Scott, here’s a nice non knee-jerk comment; CO2 absorbs and then re-emits the infrared in all directions. Some goes up, some goes down. If it goes down, it warms the atmosphere and ground below it. If it goes up, it might escape to space, or it might be re-absorbed by more greenhouse gases. The more greenhouse gases there are, the more absorptions and re-emissions happen on average before the energy is ejected from the Earth system and into space.

    It is in fact correct that the effect of adding more CO2 decreases at higher concentrations. In fact, it’s a logarithmic relationship. This is why you often hear of figures for a ‘doubling of carbon dioxide’, because these are the same regardless of the

  9. Stu Says:

    Scott, here’s a nice non knee-jerk comment; CO2 absorbs and then re-emits the infrared in all directions. Some goes up, some goes down. If it goes down, it warms the atmosphere and ground below it. If it goes up, it might escape to space, or it might be re-absorbed by more greenhouse gases. The more greenhouse gases there are, the more absorptions and re-emissions happen on average before the energy is ejected from the Earth system and into space.

    It is in fact correct that the effect of adding more CO2 decreases at higher concentrations. In fact, it’s a logarithmic relationship. This is why you often hear of figures for a ‘doubling of carbon dioxide’, because these are the same regardless of the starting concentrations (except at very low concentrations). So, doubling CO2 from 250 to 500ppm has the same effect as doubling it from 500ppm to 1000ppm. Still, this doesn’t mean the warming effect from increasing CO2 can be safely ignored.

    And as a parting note – I’m pleased you’re a genuine skeptic and have taken the time to consider the infrared spectrum, and absorption of IR, which aren’t easy topics to get your head around. If you doubt that such a small concentration can have such a large effect, just consider ozone, which has peak concentrations of 2-8ppm in the ozone layer. However, this is enough to absorb very nearly 100% of the ultraviolet entering the atmosphere. Just a little bit at longer wavelengths gets through. So a gas with concentration 380ppm could do plenty of absorbing – if it has the right chemical properties.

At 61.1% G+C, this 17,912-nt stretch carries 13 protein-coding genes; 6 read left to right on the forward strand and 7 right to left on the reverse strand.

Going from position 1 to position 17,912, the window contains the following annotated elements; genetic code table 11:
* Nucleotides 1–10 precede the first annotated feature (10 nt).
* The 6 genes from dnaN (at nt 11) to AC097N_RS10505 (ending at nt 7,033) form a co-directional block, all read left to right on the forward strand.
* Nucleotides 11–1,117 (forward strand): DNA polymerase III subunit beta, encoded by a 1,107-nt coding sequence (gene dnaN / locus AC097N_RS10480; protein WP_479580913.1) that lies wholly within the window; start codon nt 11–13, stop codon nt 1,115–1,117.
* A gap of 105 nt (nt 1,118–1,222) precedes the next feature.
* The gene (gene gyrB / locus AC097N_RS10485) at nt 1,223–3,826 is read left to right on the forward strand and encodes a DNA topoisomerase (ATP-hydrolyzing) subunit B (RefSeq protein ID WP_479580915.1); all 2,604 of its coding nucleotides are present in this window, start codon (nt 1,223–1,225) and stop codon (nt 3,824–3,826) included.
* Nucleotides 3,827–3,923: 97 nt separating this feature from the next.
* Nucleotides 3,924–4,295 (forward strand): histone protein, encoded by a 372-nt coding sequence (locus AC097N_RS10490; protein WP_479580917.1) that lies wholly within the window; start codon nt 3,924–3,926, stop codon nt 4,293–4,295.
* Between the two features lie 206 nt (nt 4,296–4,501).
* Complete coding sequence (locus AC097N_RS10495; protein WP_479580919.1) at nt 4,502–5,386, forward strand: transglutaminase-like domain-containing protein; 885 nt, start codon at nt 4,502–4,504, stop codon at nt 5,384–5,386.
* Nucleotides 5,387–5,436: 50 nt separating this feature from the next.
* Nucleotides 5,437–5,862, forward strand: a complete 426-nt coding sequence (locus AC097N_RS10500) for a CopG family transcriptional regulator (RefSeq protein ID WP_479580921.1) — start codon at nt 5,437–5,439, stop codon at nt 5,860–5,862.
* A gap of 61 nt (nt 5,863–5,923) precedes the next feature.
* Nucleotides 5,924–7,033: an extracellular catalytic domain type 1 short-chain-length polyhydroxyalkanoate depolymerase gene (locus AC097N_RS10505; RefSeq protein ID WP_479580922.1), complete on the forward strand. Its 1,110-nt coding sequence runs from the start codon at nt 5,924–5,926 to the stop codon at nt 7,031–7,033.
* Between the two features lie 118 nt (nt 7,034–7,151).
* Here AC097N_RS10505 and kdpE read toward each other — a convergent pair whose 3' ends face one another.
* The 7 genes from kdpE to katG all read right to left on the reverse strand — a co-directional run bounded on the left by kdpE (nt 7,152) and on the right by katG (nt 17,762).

10. Scott Thong Says:

    That’s an interesting angle on CO2’s effect on IR, Stu. I’ll have to look into that some more.

    What do you think of the current world climate events – 2008’s record cold weather in places, 2009’s Arctic ice back to 2005 levels, record levels of Antartic ice, lower temperature since 2006 – despite the ever-increasing amount of atmospheric CO2?

    http://globalwarmingisunfactual.wordpress.com/

  11. Stu Says:

    I’m sure you’ve seen plenty of graphs of global temperature, so I wont link to one. I’ll just say that global temperature has had plenty of dips and wiggles as the climate changes naturally, and we just happen to be on a downward wiggle. It’s naive to think that we’d pretty much see every year being warmer than the last, although it’s unfortunate that this is the impression given by some media outlets.

    All the wiggles in the climate system have a reason behind them, so here’s a few reasons why I think the warming seems to have slowed/stopped recently: we had a strong La Nina in 07/08, which is associated with cooler global temperatures (just as El Nino is associated with warmer temps). The current solar minimum is unusually long and deep. Various ocean cycles are heading more towards cool phases (particularly the Pacific Decadal Oscillation and the Atlantic Multidecadal Oscillation). All of these could be expected to have a cooling effect.

    We can’t know for certain, but I do wonder what the climate would be doing under these various influences if there was no anthropogenic global warming… would it be getting even colder, as some of these signals seem to be suggesting, or would it be about the same?

    NB because global temperature tends to wiggle up and down on a timescale of a few years to a decade, there’s every chance that global temperatures will rise again soon. This wont be proof of global warming, and I don’t think I’ll be satisfied that the scenarios that climate models suggest may be accurate until the temperature is 0.7-0.8C above the 1961-90 average on a regular basis. It’s currently hovering around 0.4C above.

  12. maureen Says:

    thank you for the answer!